politics

Justin Trudeau, Palestine and the politics of right-wing smear campaigns

Published on: Rabble.ca, January 7th, 2012
[http://rabble.ca/news/2013/01/justin-trudeau-islamophobia-and-politics-right-wing-smear-campaigns]

Much was made last month about Justin Trudeau’s keynote appearance at one of North America’s largest Muslim conferences. The conference has been accused mostly by sectors of the Canadian right-wing of being an “Islamist” venture.

The Toronto-based Reviving the Islamic Spirit (RIS) conference ended up accepting the withdrawal of one of its major sponsors, the International Relief Fund for the Afflicted and Needy Canada (IRFAN Canada), because the Canadian Revenue Agency concluded last April that the Mississauga-based organization funded “Hamas-linked” groups. IRFAN then had its charitable status stripped. The CRA’s allegations and conclusions are being challenged in court.

Of course, this is not the first time a bureaucracy under the Harper regime has sought to cripple an organization concerned with Palestinian human rights. The Canadian Arab Federation (CAF) and the ecumenical group KAIROS have all had parts of their operations hollowed out because of a willingness to highlight Palestinian suffering.

It’s all part of the Harper administration’s larger strategic plan to bring Canadian policy, both foreign and domestic, in sync with its Messianic and insular worldview, especially when it comes to the Middle East. But Muslims and Palestinians are not the only ones affected by this sprawling political arrangement.

Over 400 kilometres northeast of Toronto, Attawapiskat Chief Theresa Spence is in the fourth week of her defiant hunger strike. She’s protesting the Harper administration’s approach to ‘dealing with’ the worsening conditions on her reserve, and the concerted attack by the government on First Nations sovereignty, as embodied in official legislation (especially the omnibus Bill C-45).

Chief Spence’s protest can certainly be seen as a flashpoint within the broader Idle No More movement, perhaps one of the most promising and exciting national grassroots initiatives in the past ten years.

Indeed, the contemptuous attitude that the Harper administration displays toward the disenfranchised and underprivileged sectors of Canadian society has elicited much grassroots response from Canadian civil society. Idle No More can be seen as a major component of a series of grassroots reactions to the reactionary orientation of the Harper regime (from its handling of the G8/G20 protests to its slashing of refugee medical care).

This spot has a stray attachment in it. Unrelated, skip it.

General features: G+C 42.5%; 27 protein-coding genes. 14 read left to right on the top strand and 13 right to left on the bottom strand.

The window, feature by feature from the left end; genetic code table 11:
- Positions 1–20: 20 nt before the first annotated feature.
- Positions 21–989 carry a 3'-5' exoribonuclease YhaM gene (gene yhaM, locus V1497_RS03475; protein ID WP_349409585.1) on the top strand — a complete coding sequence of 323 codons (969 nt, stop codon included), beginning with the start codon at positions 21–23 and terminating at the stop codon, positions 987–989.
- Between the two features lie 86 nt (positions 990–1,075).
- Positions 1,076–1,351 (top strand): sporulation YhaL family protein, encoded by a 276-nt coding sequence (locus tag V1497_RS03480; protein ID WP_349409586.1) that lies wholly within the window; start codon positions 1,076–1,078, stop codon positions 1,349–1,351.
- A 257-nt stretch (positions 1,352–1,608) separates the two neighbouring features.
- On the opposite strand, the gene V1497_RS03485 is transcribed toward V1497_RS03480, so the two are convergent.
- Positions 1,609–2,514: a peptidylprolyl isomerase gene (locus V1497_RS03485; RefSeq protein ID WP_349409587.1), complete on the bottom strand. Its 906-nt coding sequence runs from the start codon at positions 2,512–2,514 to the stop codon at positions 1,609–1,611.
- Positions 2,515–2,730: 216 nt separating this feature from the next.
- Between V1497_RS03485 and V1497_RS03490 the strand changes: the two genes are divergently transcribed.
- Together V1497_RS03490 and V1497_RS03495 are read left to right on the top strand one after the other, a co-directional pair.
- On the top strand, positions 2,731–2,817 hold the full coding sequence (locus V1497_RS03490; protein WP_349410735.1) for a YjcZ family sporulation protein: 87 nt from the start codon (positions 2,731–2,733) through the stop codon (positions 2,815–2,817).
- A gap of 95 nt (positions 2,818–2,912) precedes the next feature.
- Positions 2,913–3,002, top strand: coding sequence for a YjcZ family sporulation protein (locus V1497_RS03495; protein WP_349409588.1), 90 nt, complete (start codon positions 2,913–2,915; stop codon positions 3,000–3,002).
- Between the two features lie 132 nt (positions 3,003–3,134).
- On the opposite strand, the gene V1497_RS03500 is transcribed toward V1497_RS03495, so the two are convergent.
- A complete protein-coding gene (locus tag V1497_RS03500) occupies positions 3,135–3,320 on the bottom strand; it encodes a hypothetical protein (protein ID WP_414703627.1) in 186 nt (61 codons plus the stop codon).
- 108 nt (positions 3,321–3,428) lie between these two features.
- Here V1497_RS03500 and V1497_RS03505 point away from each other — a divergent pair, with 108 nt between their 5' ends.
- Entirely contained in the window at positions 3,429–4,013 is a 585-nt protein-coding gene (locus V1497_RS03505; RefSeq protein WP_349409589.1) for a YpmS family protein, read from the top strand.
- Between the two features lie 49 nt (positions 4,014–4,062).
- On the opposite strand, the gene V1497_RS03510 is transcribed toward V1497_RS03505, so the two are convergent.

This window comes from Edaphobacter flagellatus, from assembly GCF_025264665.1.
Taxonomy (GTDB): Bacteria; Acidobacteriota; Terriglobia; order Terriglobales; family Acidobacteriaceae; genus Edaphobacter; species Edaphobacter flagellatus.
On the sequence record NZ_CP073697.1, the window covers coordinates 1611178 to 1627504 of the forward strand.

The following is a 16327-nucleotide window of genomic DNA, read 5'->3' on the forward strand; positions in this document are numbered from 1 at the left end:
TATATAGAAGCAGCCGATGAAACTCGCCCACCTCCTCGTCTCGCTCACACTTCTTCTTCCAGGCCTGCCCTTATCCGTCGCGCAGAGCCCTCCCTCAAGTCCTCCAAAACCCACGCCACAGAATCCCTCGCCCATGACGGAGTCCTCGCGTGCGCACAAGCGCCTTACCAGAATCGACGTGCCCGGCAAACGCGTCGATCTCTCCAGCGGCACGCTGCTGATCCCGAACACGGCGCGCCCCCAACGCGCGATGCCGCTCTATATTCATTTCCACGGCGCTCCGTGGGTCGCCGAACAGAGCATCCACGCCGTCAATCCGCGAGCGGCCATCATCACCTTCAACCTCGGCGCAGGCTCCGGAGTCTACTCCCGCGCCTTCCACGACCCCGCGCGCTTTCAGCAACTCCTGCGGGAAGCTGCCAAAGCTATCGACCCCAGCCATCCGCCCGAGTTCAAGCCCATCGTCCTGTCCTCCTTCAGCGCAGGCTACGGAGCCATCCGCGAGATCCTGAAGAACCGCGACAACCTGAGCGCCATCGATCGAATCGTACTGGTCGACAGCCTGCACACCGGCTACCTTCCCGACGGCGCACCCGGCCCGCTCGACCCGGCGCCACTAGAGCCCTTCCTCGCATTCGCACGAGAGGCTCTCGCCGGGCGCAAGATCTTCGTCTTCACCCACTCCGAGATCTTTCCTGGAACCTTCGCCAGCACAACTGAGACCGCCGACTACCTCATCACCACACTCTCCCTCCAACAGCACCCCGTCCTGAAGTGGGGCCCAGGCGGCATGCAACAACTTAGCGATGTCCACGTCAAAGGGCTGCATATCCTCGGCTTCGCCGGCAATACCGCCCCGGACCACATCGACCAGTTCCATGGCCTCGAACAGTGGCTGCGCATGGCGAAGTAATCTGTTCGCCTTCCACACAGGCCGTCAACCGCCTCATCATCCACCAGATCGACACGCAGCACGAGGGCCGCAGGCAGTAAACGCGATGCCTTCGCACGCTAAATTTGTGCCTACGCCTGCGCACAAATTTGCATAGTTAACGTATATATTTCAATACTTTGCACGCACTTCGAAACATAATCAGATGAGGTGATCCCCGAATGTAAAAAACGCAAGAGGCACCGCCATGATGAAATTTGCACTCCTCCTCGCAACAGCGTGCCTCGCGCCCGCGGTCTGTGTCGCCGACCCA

One of the ways the government has struck back is by withdrawing federal money from NGOs that they don’t see eye-to-eye with. Groups that don’t receive large amounts of federal funding, like IRFAN Canada, are then put through the great smear machine of the Canadian right-wing, an informal but still somewhat coherent group of personalities.

Allegations that IRFAN Canada funded organizations under the control of Hamas are tenuous at best, especially when one looks closely at the Agency’s own documentation on the matter. The Harper government, of course, has trouble tagging what Israel does to the Gaza Strip with the same “terrorist” moniker they so enthusiastically give to Hamas.

Furthermore, the CRA’s actual proof for linking IRFAN Canada with Hamas is a case of very tenuous guilt-by-association. Of the 15 groups the humanitarian organization has given money to, each was designated as “terrorist” because (1) Israel finds it to be “unlawful,” (2) because it has personnel involved with Hamas as legislators, (3) because it’s a Hamas-governed bureaucracy, (4) because it publically “supports families of martyrs, resisters, and detainees” in the Territories, or (5) because it posted pro-Hamas videos online.